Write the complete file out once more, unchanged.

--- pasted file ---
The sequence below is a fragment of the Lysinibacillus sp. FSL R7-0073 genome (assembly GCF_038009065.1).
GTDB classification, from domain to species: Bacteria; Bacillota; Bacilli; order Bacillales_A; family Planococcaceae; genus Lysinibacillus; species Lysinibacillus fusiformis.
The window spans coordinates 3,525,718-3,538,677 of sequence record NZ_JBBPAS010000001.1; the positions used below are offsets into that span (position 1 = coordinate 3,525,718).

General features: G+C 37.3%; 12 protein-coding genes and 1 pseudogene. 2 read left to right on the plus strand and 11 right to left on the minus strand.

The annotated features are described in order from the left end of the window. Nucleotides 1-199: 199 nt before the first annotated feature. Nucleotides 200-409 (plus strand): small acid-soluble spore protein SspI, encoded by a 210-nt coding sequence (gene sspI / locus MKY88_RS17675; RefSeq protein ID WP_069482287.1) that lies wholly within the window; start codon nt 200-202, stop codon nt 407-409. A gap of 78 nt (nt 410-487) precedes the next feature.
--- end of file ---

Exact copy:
The sequence below is a fragment of the Lysinibacillus sp. FSL R7-0073 genome (assembly GCF_038009065.1).
GTDB classification, from domain to species: Bacteria; Bacillota; Bacilli; order Bacillales_A; family Planococcaceae; genus Lysinibacillus; species Lysinibacillus fusiformis.
The window spans coordinates 3,525,718-3,538,677 of sequence record NZ_JBBPAS010000001.1; the positions used below are offsets into that span (position 1 = coordinate 3,525,718).

General features: G+C 37.3%; 12 protein-coding genes and 1 pseudogene. 2 read left to right on the plus strand and 11 right to left on the minus strand.

The annotated features are described in order from the left end of the window. Nucleotides 1-199: 199 nt before the first annotated feature. Nucleotides 200-409 (plus strand): small acid-soluble spore protein SspI, encoded by a 210-nt coding sequence (gene sspI / locus MKY88_RS17675; RefSeq protein ID WP_069482287.1) that lies wholly within the window; start codon nt 200-202, stop codon nt 407-409. A gap of 78 nt (nt 410-487) precedes the next feature.